The Emotional Toll Of The DOL Ruling
Well, there they go again. Those folks at the Department of Labor (DOL) just can't leave well enough alone. This time they've changed the overtime rules creating administrative/legal headaches for HR departments, and essentially reclassified a lot of people from salaried back to hourly positions. As a result, many franchisee owners are convinced that the impact will be complete demotivation of those who have been 'demoted' by the DOL. Long-term, it probably won't have a negative impact on your franchise business because your high-value employees will be promoted back into an exempt higher-salary position.
Reason says that this change isn't the end of the world, but individual motivation is based more on emotion than on reason. So if you have some disgruntled employees come to you concerned about their take home pay, their ability to grow in the organization, and feeling demotivated because the bureaucrats in Washington, D.C. have decided to change the law, here's how you can help them:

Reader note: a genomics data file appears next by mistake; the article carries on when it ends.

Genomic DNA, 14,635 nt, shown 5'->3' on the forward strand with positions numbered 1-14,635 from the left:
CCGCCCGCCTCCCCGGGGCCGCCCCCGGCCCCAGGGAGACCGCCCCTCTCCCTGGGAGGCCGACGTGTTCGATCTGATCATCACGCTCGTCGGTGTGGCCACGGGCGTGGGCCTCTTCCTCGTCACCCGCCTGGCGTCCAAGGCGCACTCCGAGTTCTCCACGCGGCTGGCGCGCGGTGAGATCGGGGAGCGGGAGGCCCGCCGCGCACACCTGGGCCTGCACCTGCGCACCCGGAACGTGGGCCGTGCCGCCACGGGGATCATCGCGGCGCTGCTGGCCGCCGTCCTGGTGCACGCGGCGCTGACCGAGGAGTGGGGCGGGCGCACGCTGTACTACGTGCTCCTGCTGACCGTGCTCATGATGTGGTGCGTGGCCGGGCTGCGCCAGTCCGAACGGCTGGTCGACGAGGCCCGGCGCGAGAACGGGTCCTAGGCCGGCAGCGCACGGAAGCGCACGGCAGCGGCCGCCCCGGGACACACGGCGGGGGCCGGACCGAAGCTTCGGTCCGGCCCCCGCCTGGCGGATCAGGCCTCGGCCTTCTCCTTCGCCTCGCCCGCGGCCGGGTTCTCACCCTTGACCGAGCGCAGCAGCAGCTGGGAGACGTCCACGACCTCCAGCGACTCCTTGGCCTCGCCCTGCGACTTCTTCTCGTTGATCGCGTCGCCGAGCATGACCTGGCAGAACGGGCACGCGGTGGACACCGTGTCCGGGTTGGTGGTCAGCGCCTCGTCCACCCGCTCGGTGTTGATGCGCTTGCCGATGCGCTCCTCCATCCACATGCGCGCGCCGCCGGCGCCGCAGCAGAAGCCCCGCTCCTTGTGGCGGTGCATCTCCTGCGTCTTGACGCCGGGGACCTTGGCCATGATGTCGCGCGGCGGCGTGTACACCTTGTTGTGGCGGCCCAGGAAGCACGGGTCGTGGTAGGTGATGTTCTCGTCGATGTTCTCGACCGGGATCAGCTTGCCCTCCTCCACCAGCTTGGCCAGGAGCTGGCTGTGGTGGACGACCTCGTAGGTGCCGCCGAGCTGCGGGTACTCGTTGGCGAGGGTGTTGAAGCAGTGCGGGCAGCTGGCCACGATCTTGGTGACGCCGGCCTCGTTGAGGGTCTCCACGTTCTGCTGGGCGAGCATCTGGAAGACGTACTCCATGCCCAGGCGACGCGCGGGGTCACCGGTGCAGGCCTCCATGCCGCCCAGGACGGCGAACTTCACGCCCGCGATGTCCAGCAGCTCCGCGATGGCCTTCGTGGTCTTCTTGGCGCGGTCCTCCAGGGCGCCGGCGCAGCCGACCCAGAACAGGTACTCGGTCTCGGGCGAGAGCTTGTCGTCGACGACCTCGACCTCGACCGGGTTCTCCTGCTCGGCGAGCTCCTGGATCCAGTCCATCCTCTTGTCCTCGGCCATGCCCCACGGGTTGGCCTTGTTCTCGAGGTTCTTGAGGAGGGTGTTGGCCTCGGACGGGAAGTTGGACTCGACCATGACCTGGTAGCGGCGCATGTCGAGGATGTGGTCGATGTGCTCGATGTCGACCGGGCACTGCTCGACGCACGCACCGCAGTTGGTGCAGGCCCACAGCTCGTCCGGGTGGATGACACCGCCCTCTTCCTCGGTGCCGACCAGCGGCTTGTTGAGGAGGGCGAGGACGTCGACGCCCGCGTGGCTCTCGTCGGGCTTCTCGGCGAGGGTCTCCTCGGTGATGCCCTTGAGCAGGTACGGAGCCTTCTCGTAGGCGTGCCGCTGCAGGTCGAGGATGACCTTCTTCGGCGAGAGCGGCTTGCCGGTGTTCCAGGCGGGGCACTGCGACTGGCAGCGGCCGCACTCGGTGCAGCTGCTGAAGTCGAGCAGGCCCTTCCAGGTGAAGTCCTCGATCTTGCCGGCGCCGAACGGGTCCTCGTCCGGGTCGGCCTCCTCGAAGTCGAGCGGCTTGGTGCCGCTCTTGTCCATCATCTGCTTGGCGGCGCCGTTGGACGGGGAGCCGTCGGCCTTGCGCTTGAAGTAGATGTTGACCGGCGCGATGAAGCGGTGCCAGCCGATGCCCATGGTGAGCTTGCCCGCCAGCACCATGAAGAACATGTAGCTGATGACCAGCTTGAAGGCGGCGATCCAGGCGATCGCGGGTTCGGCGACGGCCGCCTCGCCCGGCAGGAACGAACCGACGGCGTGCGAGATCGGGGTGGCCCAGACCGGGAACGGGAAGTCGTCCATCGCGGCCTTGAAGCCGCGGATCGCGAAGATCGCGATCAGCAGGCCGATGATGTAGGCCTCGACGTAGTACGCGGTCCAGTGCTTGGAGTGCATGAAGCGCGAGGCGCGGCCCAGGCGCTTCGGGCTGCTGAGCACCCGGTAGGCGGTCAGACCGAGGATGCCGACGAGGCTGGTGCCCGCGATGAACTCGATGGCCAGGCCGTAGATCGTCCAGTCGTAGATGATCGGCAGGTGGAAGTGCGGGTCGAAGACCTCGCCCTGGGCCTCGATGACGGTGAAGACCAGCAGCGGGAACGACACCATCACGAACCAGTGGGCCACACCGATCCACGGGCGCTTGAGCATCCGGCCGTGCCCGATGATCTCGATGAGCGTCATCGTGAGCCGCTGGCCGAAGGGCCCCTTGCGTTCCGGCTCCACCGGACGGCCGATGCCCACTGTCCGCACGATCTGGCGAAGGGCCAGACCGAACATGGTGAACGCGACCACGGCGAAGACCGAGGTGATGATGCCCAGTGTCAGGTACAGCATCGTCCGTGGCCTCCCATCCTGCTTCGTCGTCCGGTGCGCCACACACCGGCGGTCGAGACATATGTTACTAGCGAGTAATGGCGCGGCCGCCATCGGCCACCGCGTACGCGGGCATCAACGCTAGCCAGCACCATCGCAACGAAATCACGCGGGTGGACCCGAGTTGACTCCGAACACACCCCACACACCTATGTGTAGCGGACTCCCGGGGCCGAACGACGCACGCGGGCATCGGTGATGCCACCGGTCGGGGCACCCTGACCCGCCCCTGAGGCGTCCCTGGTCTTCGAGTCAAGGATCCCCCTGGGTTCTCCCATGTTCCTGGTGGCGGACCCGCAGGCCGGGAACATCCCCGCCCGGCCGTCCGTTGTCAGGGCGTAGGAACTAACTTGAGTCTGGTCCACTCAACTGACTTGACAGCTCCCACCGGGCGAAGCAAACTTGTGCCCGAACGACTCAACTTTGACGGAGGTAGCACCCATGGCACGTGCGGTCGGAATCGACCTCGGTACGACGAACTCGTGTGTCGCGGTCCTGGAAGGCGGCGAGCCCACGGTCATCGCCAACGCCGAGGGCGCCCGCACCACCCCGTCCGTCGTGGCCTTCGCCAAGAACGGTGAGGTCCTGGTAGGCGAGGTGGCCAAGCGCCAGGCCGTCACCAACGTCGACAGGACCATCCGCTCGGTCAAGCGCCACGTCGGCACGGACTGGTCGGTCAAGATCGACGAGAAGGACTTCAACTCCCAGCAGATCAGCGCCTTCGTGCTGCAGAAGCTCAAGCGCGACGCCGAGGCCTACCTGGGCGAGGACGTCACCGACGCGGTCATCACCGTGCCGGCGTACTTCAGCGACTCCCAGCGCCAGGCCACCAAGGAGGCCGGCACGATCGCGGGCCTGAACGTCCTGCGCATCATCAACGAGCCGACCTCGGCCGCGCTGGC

- Remember that what most people want from their job is inspiration, autonomy, education, and communication. Those four factors play the largest role in motivation.
- Let them know you appreciate how they feel about the change, and help them reframe their thinking by sharing with them the value they bring to the organization is in their character and the results they produce.
- Listen patiently to them: their ego/identity has taken a hit, and they may be concerned about a hit to their wallet as well. Remind them that the changes in the law do not require you (the employer) to pay them less, only to pay them differently.
Changes to the DOL rules may stir up concerns of employee turnover, especially in an environment where it is difficult to find good committed people. If you find yourself or your HR department fielding emotional concerns by your employees, try spending your time building them up, rather than bashing the DOL. As former First Lady Eleanor Roosevelt used to say, "No one can make you feel inferior without your consent."
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